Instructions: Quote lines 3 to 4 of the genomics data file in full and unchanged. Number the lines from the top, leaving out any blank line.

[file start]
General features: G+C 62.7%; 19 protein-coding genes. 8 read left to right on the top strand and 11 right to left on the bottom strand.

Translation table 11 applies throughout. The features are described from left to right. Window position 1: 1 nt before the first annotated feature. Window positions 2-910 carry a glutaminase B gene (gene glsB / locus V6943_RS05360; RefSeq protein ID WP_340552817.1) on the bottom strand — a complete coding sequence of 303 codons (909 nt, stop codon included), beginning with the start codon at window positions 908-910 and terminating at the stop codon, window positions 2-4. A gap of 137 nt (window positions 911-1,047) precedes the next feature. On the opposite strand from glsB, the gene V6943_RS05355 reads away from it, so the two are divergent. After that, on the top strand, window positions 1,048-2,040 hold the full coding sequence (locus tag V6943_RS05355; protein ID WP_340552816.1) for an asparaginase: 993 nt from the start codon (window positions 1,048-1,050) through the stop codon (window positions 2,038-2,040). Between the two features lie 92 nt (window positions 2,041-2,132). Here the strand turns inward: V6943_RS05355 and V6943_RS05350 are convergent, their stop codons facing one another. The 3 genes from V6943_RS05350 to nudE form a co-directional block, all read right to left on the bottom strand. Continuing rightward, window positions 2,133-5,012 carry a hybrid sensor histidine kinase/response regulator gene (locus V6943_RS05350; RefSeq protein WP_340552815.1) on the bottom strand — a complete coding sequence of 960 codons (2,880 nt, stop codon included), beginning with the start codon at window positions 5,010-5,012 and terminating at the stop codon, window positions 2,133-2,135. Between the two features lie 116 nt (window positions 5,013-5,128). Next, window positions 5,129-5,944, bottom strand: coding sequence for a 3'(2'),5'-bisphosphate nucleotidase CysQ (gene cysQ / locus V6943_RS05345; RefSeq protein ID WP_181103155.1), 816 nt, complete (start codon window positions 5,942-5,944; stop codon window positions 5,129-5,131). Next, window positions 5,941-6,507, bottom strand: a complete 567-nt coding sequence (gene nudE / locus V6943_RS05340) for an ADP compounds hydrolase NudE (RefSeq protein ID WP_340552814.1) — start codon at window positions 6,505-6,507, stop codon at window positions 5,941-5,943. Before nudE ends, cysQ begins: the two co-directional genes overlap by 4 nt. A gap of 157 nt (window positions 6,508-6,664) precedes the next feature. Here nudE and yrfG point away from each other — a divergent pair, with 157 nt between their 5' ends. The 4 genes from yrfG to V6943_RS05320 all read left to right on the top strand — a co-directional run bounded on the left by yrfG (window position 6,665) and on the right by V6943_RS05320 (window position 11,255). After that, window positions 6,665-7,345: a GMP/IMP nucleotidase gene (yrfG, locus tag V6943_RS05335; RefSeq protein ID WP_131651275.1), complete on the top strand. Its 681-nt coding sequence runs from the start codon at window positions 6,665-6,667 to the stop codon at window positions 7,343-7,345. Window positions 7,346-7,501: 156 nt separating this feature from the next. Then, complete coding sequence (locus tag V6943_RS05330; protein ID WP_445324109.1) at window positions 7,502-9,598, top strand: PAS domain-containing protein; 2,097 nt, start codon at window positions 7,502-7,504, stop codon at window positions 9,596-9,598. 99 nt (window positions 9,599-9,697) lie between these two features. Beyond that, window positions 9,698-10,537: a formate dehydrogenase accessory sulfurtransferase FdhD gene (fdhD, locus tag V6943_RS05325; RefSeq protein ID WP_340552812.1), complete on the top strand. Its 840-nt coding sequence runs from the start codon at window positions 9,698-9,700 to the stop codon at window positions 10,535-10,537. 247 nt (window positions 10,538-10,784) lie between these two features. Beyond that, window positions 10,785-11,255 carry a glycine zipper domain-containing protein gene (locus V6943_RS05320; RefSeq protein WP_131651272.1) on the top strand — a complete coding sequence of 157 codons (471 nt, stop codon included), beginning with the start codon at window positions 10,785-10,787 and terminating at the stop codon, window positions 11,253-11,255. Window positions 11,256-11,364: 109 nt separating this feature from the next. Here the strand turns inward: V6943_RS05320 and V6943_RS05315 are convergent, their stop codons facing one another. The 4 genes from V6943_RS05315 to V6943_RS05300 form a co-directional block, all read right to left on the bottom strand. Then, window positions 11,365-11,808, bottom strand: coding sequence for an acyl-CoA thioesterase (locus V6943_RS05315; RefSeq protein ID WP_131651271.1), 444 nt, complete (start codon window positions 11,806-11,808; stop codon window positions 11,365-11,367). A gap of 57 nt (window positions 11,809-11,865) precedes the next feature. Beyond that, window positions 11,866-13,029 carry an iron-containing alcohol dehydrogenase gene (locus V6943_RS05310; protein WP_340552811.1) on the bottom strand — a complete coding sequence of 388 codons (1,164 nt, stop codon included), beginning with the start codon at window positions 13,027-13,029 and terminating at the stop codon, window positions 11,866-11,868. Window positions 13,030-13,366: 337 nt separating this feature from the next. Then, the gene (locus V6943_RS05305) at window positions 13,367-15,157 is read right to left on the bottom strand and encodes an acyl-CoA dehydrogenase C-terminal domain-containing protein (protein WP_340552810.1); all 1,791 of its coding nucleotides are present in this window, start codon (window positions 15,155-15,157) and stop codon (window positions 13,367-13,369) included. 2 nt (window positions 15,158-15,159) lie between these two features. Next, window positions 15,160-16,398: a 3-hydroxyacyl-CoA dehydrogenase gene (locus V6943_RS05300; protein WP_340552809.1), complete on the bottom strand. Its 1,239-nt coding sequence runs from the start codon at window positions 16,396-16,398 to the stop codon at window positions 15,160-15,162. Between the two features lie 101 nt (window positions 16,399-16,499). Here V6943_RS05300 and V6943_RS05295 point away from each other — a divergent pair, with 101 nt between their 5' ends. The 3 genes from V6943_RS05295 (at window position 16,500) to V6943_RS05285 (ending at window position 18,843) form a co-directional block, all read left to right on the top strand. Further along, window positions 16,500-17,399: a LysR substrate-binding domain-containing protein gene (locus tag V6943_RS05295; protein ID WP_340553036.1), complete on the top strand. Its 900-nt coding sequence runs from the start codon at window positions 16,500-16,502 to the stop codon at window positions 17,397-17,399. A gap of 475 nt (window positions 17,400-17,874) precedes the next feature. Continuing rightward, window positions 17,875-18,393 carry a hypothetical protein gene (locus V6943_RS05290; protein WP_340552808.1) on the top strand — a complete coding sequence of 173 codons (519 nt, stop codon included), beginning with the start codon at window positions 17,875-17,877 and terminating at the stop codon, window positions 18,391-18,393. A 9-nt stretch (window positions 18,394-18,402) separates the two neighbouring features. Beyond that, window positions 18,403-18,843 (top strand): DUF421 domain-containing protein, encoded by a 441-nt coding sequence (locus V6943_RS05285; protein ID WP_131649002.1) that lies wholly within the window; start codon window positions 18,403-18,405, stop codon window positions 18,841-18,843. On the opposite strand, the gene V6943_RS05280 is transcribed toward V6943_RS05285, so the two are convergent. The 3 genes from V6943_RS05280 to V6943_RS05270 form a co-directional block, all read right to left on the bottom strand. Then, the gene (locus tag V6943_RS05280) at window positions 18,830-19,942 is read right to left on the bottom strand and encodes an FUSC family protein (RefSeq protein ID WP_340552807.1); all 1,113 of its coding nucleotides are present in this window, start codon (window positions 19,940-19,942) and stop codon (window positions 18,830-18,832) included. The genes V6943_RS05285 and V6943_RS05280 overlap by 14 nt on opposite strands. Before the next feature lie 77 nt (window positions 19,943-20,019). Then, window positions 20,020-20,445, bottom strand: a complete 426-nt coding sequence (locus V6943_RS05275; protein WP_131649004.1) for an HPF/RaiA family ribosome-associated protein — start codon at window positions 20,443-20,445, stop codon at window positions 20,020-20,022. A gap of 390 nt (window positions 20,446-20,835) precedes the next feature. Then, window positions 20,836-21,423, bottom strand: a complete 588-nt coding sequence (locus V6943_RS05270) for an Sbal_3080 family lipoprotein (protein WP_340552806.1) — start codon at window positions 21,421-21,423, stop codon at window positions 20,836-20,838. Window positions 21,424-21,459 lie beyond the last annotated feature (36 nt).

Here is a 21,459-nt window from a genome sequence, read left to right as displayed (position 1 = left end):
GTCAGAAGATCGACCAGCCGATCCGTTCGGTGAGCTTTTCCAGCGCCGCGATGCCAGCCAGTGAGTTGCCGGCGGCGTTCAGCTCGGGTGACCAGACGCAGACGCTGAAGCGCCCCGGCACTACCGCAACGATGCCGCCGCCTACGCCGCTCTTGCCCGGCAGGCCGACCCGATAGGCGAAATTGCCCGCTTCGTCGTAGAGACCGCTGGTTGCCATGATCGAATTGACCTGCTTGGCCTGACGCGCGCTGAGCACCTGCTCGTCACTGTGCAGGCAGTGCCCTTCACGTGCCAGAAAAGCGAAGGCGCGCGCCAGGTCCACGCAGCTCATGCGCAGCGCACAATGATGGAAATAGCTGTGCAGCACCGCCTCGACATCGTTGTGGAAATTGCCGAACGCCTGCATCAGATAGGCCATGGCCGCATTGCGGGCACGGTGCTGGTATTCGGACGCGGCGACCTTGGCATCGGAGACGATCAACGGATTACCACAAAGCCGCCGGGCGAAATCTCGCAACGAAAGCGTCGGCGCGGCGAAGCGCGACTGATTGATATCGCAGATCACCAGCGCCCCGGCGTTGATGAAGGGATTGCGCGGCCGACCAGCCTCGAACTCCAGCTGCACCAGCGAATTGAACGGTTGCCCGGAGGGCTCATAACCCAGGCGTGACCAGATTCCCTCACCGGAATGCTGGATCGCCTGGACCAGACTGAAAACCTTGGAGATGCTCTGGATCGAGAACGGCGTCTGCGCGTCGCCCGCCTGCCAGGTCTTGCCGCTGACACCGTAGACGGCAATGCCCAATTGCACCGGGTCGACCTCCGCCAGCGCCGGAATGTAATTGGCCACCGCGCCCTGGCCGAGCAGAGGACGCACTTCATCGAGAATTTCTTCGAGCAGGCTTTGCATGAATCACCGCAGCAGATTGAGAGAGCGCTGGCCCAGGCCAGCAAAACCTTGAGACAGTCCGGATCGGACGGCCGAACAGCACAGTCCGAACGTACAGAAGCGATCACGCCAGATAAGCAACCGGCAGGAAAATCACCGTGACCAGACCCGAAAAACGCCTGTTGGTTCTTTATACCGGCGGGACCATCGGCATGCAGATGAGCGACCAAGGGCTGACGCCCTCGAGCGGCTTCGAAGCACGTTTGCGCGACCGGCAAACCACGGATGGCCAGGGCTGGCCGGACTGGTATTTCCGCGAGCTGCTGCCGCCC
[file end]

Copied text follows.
Here is a 21,459-nt window from a genome sequence, read left to right as displayed (position 1 = left end):
GTCAGAAGATCGACCAGCCGATCCGTTCGGTGAGCTTTTCCAGCGCCGCGATGCCAGCCAGTGAGTTGCCGGCGGCGTTCAGCTCGGGTGACCAGACGCAGACGCTGAAGCGCCCCGGCACTACCGCAACGATGCCGCCGCCTACGCCGCTCTTGCCCGGCAGGCCGACCCGATAGGCGAAATTGCCCGCTTCGTCGTAGAGACCGCTGGTTGCCATGATCGAATTGACCTGCTTGGCCTGACGCGCGCTGAGCACCTGCTCGTCACTGTGCAGGCAGTGCCCTTCACGTGCCAGAAAAGCGAAGGCGCGCGCCAGGTCCACGCAGCTCATGCGCAGCGCACAATGATGGAAATAGCTGTGCAGCACCGCCTCGACATCGTTGTGGAAATTGCCGAACGCCTGCATCAGATAGGCCATGGCCGCATTGCGGGCACGGTGCTGGTATTCGGACGCGGCGACCTTGGCATCGGAGACGATCAACGGATTACCACAAAGCCGCCGGGCGAAATCTCGCAACGAAAGCGTCGGCGCGGCGAAGCGCGACTGATTGATATCGCAGATCACCAGCGCCCCGGCGTTGATGAAGGGATTGCGCGGCCGACCAGCCTCGAACTCCAGCTGCACCAGCGAATTGAACGGTTGCCCGGAGGGCTCATAACCCAGGCGTGACCAGATTCCCTCACCGGAATGCTGGATCGCCTGGACCAGACTGAAAACCTTGGAGATGCTCTGGATCGAGAACGGCGTCTGCGCGTCGCCCGCCTGCCAGGTCTTGCCGCTGACACCGTAGACGGCAATGCCCAATTGCACCGGGTCGACCTCCGCCAGCGCCGGAATGTAATTGGCCACCGCGCCCTGGCCGAGCAGAGGACGCACTTCATCGAGAATTTCTTCGAGCAGGCTTTGCATGAATCACCGCAGCAGATTGAGAGAGCGCTGGCCCAGGCCAGCAAAACCTTGAGACAGTCCGGATCGGACGGCCGAACAGCACAGTCCGAACGTACAGAAGCGATCACGCCAGATAAGCAACCGGCAGGAAAATCACCGTGACCAGACCCGAAAAACGCCTGTTGGTTCTTTATACCGGCGGGACCATCGGCATGCAGATGAGCGACCAAGGGCTGACGCCCTCGAGCGGCTTCGAAGCACGTTTGCGCGACCGGCAAACCACGGATGGCCAGGGCTGGCCGGACTGGTATTTCCGCGAGCTGCTGCCGCCC